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Developmental stages of drawing

Stages of Artistic Development


In

1947, Dr. Viktor Lowenfeld published Creative and Mental Growth, which quickly became THE textbook for art educators. Lowenfeld argues that are six clearly defined stages of artistic development and that these stages can be witnessed in the artworks of children.

Stages of Artistic Development


The

Scribble Stage (1-3) The Preschematic Stage (3-4) The Schematic Stage (5-6) The Dawning Realism (7-9) The Pseudo-Naturalistic Stage (10-13) The Decision Stage (13-16)

The Scribble Stage (1-3)


Engagement

in the physical activity of drawing. No connection made between the marks and representation during early ages. Towards the end of this stage children may begin to give marks names. Stage is mostly about the enjoyment of purely making marks.

Tools for the Scribble Stage


Materials

that are safe, easy to hold, and larger in size Ex: 1-3 large non-toxic unwrapped crayons, Large Paintbrushes with thick handles, Paint that is thick, Large sheets of heavy paper, Easel and table
Allow

for experimentation

The Preschematic Stage (3-4)


Development of muscle control and hand-eye co-ordination. Begin to see connections between drawing basic shapes and the physical world around them. Circles and lines may be described as people or objects that are physically present in the childs life. Children first begin to make the connection to communicating through their drawings.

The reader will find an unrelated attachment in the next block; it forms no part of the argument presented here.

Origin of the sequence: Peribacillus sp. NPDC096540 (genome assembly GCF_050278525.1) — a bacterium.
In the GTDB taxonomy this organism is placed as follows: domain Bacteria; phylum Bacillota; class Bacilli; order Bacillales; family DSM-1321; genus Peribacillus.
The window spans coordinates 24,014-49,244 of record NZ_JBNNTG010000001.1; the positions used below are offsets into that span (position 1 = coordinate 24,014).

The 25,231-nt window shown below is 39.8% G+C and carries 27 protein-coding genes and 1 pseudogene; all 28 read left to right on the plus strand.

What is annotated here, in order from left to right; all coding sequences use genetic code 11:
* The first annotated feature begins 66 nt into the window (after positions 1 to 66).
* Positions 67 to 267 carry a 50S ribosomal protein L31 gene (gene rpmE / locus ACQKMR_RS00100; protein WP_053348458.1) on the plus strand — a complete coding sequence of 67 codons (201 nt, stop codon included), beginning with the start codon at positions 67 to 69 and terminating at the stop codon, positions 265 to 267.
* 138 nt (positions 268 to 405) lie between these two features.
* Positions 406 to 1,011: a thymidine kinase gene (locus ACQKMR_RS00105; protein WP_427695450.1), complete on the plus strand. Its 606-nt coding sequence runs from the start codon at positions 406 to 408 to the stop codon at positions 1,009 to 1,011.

The Schematic Stage (5-6)


Clearly assigned shapes to objects that they are attempting to communicate. Developed a schema, an organized pattern of thought, for creating drawings Defined order in the development of the drawing. Clear separation between the sky and the ground. (Often the sky is a strip of blue at the top of the paper, while the ground is a strip of green at the bottom). Objects are often placed on the ground instead of floating in space. Objects of importance are often drawn larger than objects of lesser importance.

Eric age 4

The Dawning Realism (7-9)


Become

more critical of own work. More complex than the schema used in earlier stages, more details. Overlapping can be seen and a sense of spatial relationships is more evident.

The Pseudo-Naturalistic Stage (10-13)


Use

of value and light. Tends towards being critical of work. Success is determined by the level of realism achieved. Frustration is a common occurrence. Need for encouragement at this stage.

The Decision Stage (13-16)


Decide to continue drawing or view it as an activity without merit. Because of the level of self criticism inherent at this stage, many children, (now young adults) view drawing as an skill that do they do not possess. Others decide to continue working on their drawing skills and continue to develop. Perhaps the most critical to the development of an artist.

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Keep

in mind childs developmental stage Wait until child shares artwork with you Ask the child to describe what was drawn Ask about formal elements of art (color, shape etc) Be specific in your response Have an open mind and accepting attitude Respect childs interest and timing of discussion Encourage rather than critique/praise

Was

there anything you wanted to share about your drawing vs What is it? I see that you used lots of blue and green in your art vs the ocean is blue not green Wow, I saw you really enjoying your drawing vs Nice drawing, good job I see you spent a lot of time on this painting , look at all the colors you used vs. This is great, its my favorite painting!

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